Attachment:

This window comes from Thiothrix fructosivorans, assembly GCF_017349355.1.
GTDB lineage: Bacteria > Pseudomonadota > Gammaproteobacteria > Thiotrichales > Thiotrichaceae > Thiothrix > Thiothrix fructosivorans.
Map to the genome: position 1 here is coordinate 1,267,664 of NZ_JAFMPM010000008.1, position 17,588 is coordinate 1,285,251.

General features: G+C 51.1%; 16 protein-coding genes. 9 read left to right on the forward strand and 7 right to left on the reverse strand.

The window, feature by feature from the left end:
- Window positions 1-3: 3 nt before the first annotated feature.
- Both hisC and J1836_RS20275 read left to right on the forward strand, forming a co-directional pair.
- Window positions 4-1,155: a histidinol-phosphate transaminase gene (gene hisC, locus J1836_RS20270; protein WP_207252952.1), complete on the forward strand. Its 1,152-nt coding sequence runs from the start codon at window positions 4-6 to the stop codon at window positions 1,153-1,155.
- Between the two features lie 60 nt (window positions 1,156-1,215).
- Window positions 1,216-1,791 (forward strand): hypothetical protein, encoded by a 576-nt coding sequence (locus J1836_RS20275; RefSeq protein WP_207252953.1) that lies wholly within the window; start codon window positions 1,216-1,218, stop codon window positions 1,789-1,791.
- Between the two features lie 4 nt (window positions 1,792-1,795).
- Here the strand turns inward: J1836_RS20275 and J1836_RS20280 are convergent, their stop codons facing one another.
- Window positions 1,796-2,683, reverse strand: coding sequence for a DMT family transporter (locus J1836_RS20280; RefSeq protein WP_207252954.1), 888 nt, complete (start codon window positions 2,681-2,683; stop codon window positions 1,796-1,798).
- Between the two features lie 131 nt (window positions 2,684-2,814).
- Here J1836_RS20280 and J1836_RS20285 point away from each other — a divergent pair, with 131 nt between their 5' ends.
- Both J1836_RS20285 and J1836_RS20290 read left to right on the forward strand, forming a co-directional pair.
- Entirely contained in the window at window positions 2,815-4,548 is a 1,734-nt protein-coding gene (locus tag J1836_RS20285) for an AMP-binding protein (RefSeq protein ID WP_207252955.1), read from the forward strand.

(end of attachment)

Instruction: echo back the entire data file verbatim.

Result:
This window comes from Thiothrix fructosivorans, assembly GCF_017349355.1.
GTDB lineage: Bacteria > Pseudomonadota > Gammaproteobacteria > Thiotrichales > Thiotrichaceae > Thiothrix > Thiothrix fructosivorans.
Map to the genome: position 1 here is coordinate 1,267,664 of NZ_JAFMPM010000008.1, position 17,588 is coordinate 1,285,251.

General features: G+C 51.1%; 16 protein-coding genes. 9 read left to right on the forward strand and 7 right to left on the reverse strand.

The window, feature by feature from the left end:
- Window positions 1-3: 3 nt before the first annotated feature.
- Both hisC and J1836_RS20275 read left to right on the forward strand, forming a co-directional pair.
- Window positions 4-1,155: a histidinol-phosphate transaminase gene (gene hisC, locus J1836_RS20270; protein WP_207252952.1), complete on the forward strand. Its 1,152-nt coding sequence runs from the start codon at window positions 4-6 to the stop codon at window positions 1,153-1,155.
- Between the two features lie 60 nt (window positions 1,156-1,215).
- Window positions 1,216-1,791 (forward strand): hypothetical protein, encoded by a 576-nt coding sequence (locus J1836_RS20275; RefSeq protein WP_207252953.1) that lies wholly within the window; start codon window positions 1,216-1,218, stop codon window positions 1,789-1,791.
- Between the two features lie 4 nt (window positions 1,792-1,795).
- Here the strand turns inward: J1836_RS20275 and J1836_RS20280 are convergent, their stop codons facing one another.
- Window positions 1,796-2,683, reverse strand: coding sequence for a DMT family transporter (locus J1836_RS20280; RefSeq protein WP_207252954.1), 888 nt, complete (start codon window positions 2,681-2,683; stop codon window positions 1,796-1,798).
- Between the two features lie 131 nt (window positions 2,684-2,814).
- Here J1836_RS20280 and J1836_RS20285 point away from each other — a divergent pair, with 131 nt between their 5' ends.
- Both J1836_RS20285 and J1836_RS20290 read left to right on the forward strand, forming a co-directional pair.
- Entirely contained in the window at window positions 2,815-4,548 is a 1,734-nt protein-coding gene (locus tag J1836_RS20285) for an AMP-binding protein (RefSeq protein ID WP_207252955.1), read from the forward strand.